Recently, my good friend and Head of BBC Newsroom Peter Horrocks spoke to Leeds University and posted these comments to the BBC Editors' blog on user generated content.
The speech and blog are an early glimpse of the direction he intends for the newly merged 'News' department of the world's most important broadcaster and it’s a pretty clear statement of the relationship he sees between traditional, 'big' journalism and the participating audience ... as both journalism and information sharing on the web evolve.
He has the responsibility for that News - I have the luxury of being able to comment with no responsibilities, now, of a similar order. Peter was clear that he wanted a debate on his thoughts ... so I helped with these thoughts from the yellowing ivory tower and posted them this week on the internal BBC College of Journalism website.
One thing no-one could argue with; the nature and scale of the challenges to the BBC from new(ish) journalism are unique. The risks to it dwarf those confronting any other news organisation. It would be wrong to underestimate that. In this as in most things, the BBC is different.
For that reason if no other, a careful and cautious approach is probably essential; but, some would argue, Peter's journocentric approach might not be so essential. It’s worth discussing - his vision of journalism yields very little of the trade’s role as the principal agent in the information business. Interacting with audiences isn’t much more than a help and assistance in that.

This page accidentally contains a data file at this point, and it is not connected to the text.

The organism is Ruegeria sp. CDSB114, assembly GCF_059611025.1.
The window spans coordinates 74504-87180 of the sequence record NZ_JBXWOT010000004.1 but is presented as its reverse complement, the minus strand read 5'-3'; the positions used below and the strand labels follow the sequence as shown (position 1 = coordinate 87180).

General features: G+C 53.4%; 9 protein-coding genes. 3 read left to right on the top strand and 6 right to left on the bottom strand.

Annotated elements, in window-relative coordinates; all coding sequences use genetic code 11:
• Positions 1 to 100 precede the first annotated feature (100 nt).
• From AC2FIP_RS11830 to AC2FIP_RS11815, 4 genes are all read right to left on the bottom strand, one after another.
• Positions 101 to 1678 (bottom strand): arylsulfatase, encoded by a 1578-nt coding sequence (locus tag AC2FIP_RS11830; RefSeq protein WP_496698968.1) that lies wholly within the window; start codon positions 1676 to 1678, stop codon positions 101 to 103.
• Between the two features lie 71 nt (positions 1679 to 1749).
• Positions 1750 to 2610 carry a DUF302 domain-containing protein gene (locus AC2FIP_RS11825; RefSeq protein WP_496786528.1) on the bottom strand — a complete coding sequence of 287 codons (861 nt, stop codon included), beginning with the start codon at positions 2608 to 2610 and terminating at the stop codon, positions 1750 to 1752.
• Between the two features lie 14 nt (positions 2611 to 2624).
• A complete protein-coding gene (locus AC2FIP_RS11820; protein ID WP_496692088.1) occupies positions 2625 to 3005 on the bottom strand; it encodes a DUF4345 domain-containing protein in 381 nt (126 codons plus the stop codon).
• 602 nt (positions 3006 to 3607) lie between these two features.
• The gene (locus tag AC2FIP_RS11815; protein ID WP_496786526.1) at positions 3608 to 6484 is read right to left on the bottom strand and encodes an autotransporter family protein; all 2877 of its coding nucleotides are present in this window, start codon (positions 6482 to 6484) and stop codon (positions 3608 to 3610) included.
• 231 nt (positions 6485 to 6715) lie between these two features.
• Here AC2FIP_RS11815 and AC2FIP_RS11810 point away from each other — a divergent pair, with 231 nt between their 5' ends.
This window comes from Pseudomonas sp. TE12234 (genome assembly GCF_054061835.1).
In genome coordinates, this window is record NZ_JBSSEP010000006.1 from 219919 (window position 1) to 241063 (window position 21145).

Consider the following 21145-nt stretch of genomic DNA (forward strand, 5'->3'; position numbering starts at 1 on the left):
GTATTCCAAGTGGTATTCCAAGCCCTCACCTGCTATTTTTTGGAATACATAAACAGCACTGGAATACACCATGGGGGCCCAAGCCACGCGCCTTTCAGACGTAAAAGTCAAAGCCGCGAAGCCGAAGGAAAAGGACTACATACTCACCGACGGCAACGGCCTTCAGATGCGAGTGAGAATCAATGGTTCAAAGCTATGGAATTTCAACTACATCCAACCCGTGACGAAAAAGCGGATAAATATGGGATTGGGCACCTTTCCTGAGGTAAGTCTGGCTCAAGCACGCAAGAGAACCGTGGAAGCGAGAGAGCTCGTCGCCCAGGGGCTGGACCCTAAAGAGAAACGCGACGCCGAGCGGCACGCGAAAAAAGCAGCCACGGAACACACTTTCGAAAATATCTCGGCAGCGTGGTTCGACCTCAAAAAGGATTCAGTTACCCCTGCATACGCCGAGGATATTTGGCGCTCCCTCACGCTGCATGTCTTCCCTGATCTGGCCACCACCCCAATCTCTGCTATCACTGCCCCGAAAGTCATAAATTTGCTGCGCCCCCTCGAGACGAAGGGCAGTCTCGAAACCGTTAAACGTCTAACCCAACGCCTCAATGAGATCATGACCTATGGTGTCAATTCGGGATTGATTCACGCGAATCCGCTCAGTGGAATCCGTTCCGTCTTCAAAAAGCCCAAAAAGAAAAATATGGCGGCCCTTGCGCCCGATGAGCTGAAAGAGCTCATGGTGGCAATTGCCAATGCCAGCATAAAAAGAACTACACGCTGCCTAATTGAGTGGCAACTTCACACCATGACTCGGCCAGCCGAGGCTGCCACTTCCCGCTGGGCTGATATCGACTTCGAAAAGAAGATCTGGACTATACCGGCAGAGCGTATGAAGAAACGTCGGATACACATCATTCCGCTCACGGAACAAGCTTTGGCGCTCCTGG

Not everyone would agree.
Take this. Peter describes how the BBC considered closing down the online debate following Benazir Bhutto’s death, ostensibly because that debate, in conventional journalistic terms, went off message - discussing Islam (rarely in flattering terms) rather than the political future of Pakistan (though there are perfectly respectable arguments here, here and here, to pick a few at random) to be had about the nature of Islam and its effects on Pakistan’s social and political development.
In the end, he/they didn’t close the debate down … not because it was felt that the debate was in and of itself worthwhile but with two ex post facto, journocentric justifications.
“Buried amongst the comments … were insights from those who had met Benazir or knew her. And there were valuable eye witness comments from people who were at the scene in Rawalpindi. Our team that deals with user content sifted through the chaff to find some excellent wheat.”
The other, this:
“In one sense it is very useful to understand the strength of feeling on this issue (the nature of Islam) amongst our audiences.”
In other words, the value of hosting the debate (and remember, it’s the comment and debate side of audience participation not its role as occasional, accidental reporter) lies in the “wheat” we journalists can sift from the chaff (a wheat/chaff distinction determined by us journalists) and in the steer it gives us journalists about what audiences are thinking, though a steer we journalists interpret and are at liberty to ignore.